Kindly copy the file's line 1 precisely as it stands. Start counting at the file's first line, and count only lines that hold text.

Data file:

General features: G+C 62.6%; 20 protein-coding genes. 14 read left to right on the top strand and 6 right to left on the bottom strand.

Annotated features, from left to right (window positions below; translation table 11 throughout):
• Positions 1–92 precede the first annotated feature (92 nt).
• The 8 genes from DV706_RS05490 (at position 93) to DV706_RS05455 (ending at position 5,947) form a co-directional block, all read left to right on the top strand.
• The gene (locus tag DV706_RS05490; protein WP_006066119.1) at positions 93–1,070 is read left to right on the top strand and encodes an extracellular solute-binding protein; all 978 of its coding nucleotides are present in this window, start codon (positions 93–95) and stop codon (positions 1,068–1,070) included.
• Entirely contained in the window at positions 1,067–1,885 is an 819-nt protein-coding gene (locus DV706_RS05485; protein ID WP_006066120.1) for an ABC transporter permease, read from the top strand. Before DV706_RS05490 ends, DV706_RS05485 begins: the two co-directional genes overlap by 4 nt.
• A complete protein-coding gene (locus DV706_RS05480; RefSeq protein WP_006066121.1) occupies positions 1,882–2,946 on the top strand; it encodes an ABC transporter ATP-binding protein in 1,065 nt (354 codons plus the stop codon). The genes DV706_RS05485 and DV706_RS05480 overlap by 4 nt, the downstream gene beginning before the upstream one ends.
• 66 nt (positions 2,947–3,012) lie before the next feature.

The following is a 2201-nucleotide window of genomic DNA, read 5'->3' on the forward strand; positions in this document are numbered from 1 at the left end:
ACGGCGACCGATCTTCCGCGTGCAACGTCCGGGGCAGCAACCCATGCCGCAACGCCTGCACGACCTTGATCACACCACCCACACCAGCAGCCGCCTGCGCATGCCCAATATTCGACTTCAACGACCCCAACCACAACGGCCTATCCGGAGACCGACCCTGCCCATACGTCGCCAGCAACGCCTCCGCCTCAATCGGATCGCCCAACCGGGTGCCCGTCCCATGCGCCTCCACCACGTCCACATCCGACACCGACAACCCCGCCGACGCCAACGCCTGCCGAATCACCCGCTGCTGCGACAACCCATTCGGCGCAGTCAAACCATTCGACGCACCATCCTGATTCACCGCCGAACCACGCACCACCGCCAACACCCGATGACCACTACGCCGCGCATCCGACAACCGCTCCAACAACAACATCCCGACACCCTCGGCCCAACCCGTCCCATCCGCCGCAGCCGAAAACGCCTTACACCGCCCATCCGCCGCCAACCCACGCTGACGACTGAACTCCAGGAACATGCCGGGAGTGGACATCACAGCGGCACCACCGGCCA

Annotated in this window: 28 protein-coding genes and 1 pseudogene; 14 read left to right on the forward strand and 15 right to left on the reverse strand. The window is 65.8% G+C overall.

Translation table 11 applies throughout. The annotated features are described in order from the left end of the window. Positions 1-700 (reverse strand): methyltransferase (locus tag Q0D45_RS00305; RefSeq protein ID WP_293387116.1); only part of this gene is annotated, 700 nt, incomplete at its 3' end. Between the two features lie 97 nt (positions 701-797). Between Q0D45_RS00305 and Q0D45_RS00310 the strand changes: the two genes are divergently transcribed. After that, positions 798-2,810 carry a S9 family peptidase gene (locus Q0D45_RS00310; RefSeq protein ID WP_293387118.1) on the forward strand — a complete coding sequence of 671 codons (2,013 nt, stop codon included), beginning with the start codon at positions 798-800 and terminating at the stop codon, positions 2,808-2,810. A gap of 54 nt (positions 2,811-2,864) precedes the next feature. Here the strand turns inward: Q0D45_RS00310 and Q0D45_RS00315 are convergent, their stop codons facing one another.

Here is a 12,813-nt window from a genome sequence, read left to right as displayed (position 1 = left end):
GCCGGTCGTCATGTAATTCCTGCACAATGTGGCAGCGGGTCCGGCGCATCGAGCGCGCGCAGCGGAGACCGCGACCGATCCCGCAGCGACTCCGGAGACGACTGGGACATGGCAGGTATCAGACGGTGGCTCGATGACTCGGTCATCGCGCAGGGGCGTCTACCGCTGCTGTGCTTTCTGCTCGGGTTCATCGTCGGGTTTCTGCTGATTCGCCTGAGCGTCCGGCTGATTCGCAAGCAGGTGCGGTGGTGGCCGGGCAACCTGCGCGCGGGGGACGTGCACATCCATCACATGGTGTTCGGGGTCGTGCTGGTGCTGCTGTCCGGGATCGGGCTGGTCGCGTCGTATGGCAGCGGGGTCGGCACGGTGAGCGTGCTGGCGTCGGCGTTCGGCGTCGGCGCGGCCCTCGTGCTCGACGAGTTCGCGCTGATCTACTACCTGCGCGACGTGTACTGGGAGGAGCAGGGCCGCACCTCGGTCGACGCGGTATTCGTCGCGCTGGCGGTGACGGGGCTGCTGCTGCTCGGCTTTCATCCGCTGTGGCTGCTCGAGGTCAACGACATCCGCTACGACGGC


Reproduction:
General features: G+C 62.6%; 20 protein-coding genes. 14 read left to right on the top strand and 6 right to left on the bottom strand.